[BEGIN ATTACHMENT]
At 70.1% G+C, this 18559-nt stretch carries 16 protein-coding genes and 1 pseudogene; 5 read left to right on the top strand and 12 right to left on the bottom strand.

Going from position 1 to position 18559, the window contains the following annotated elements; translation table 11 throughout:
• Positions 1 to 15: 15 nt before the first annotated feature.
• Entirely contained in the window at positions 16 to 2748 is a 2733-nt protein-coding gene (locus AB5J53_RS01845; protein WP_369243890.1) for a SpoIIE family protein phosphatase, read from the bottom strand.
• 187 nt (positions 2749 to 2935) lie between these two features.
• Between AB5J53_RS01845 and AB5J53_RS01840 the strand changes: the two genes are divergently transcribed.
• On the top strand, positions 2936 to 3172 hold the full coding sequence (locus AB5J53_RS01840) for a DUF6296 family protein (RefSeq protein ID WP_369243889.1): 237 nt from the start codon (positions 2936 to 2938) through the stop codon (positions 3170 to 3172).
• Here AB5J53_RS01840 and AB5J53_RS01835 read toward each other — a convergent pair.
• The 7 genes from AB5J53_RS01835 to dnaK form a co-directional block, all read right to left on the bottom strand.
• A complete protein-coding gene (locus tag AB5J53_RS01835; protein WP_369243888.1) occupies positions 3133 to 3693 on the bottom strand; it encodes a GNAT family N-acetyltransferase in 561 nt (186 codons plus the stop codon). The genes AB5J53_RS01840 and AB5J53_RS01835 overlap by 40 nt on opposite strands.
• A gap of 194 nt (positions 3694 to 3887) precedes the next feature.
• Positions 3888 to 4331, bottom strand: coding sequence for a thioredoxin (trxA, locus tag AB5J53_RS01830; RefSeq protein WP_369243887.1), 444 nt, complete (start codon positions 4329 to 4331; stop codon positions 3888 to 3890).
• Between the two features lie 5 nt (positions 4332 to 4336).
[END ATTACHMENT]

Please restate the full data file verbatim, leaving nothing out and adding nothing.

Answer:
At 70.1% G+C, this 18559-nt stretch carries 16 protein-coding genes and 1 pseudogene; 5 read left to right on the top strand and 12 right to left on the bottom strand.

Going from position 1 to position 18559, the window contains the following annotated elements; translation table 11 throughout:
• Positions 1 to 15: 15 nt before the first annotated feature.
• Entirely contained in the window at positions 16 to 2748 is a 2733-nt protein-coding gene (locus AB5J53_RS01845; protein WP_369243890.1) for a SpoIIE family protein phosphatase, read from the bottom strand.
• 187 nt (positions 2749 to 2935) lie between these two features.
• Between AB5J53_RS01845 and AB5J53_RS01840 the strand changes: the two genes are divergently transcribed.
• On the top strand, positions 2936 to 3172 hold the full coding sequence (locus AB5J53_RS01840) for a DUF6296 family protein (RefSeq protein ID WP_369243889.1): 237 nt from the start codon (positions 2936 to 2938) through the stop codon (positions 3170 to 3172).
• Here AB5J53_RS01840 and AB5J53_RS01835 read toward each other — a convergent pair.
• The 7 genes from AB5J53_RS01835 to dnaK form a co-directional block, all read right to left on the bottom strand.
• A complete protein-coding gene (locus tag AB5J53_RS01835; protein WP_369243888.1) occupies positions 3133 to 3693 on the bottom strand; it encodes a GNAT family N-acetyltransferase in 561 nt (186 codons plus the stop codon). The genes AB5J53_RS01840 and AB5J53_RS01835 overlap by 40 nt on opposite strands.
• A gap of 194 nt (positions 3694 to 3887) precedes the next feature.
• Positions 3888 to 4331, bottom strand: coding sequence for a thioredoxin (trxA, locus tag AB5J53_RS01830; RefSeq protein WP_369243887.1), 444 nt, complete (start codon positions 4329 to 4331; stop codon positions 3888 to 3890).
• Between the two features lie 5 nt (positions 4332 to 4336).